In re Joseph J. O'Hara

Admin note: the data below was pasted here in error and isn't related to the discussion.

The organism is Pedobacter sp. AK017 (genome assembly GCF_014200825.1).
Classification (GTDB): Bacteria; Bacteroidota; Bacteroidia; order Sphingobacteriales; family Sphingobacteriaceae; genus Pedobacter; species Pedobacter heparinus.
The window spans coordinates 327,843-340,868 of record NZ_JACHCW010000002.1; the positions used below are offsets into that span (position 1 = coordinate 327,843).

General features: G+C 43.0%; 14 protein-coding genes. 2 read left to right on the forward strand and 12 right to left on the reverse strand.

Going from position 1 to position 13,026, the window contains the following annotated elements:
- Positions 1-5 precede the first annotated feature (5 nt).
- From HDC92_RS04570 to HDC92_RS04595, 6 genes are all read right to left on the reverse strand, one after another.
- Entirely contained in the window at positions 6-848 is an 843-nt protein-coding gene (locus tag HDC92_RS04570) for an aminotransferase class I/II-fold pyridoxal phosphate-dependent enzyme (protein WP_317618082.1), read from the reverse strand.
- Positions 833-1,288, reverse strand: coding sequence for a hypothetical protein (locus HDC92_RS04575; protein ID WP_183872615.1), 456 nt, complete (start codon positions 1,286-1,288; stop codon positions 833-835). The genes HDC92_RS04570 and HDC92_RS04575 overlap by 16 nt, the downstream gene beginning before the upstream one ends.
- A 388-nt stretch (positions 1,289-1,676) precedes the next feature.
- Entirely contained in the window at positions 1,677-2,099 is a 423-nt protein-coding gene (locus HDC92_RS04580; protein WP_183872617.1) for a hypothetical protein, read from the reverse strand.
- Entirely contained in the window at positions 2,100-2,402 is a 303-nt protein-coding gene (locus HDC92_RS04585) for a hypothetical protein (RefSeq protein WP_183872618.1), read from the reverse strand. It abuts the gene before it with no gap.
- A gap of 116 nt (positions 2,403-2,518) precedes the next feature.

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Notice: This opinion is subject to formal revision before publication in the Atlantic and Maryland Reporters. Users are requested to notify the Clerk of the Court of any formal errors so that corrections may be made before the bound volumes go to press. DISTRICT OF COLUMBIA COURT OF APPEALS No. 13-BG-1237 IN RE JOSEPH J. O HARA, RESPONDENT. A Suspended Member of the Bar of the District of Columbia Court of Appeals (Bar Registration No. 362581) On Report and Recommendation of the Board on Professional Responsibility (BDN-249-13) (Submitted October 1, 2014 Decided October 23, 2014) Before GLICKMAN and EASTERLY, Associate Judges, and PRYOR, Senior Judge. PER CURIAM: The Board on Professional Responsibility recommends that we disbar Respondent Joseph J. O Hara because Mr. O Hara was convicted of conspiracy to commit mail fraud and deprivation of honest services in violation of 18 U.S.C. §§ 1341, 1346, and 1349.1 Mr. O Hara did not file a brief with the Board of Professional Responsibility opposing disbarment and he has not filed a 1 This Court issued an order on November 21, 2013, suspending Mr. O Hara from the practice of law after Bar Counsel filed a certified copy of Mr. O Hara's judgment of conviction. See D.C. Bar R. XI, § 10 (c). 2 brief with this court.2 This court must disbar an attorney who has committed a crime of moral turpitude. D.C. Code § 11 2503 (a); In re Colson, 412 A.2d 1160, 1164-65 (D.C. 1979) (en banc). This court has previously acknowledged that mail fraud and deprivation of honest services under 18 U.S.C. §§ 1341, 1346 are crimes of moral turpitude per se. In re Evans, 793 A.2d 468, 469 (D.C. 2002); In re Ferber, 703 A.2d 142, 142-43 (D.C. 1997); In re Juron, 649 A.2d 836, 836-37 (D.C. 1994). Conspiracy to commit mail fraud is also a crime of moral turpitude per se. In re Brown, 80 A.3d 1043, 1044 (D.C. 2013). We therefore adopt the recommendation of the Board that Mr. O Hara be disbarred. 2 After the case was submitted, Mr. O Hara sent a letter to this court asserting that he should not be disbarred because he had attempted to resign from the practice of law in 2012, but his resignation was mistreated as a request to become an inactive member. He requests that he be permitted to resign now and that this case be dismissed. This court has specific rules governing how a member in good standing may resign from the Bar. See D.C. Bar R. II, § 7. Mr. O Hara never presented evidence to the Board that, prior to his criminal legal troubles, he had tried to resign from the Bar. Rather, as noted, he filed no opposition at all to Bar Counsel s recommendation to the Board that he be disbarred. We have consistently held that an attorney who fails to present a point to the Board waives that point and cannot be heard to raise it for the first time here. In re Shearin, 764 A.2d 774, 778 (D.C. 2000) (quoting In re Ray, 675 A.2d 1381, 1386 (D.C. 1996)). 3 Mr. O Hara is disbarred from the practice of law in the District of Columbia. For purposes of reinstatement, the period of disbarment shall run from the date that Mr. O Hara files his affidavit in accordance with District of Columbia Bar Rule XI, § 14 (g). So ordered.

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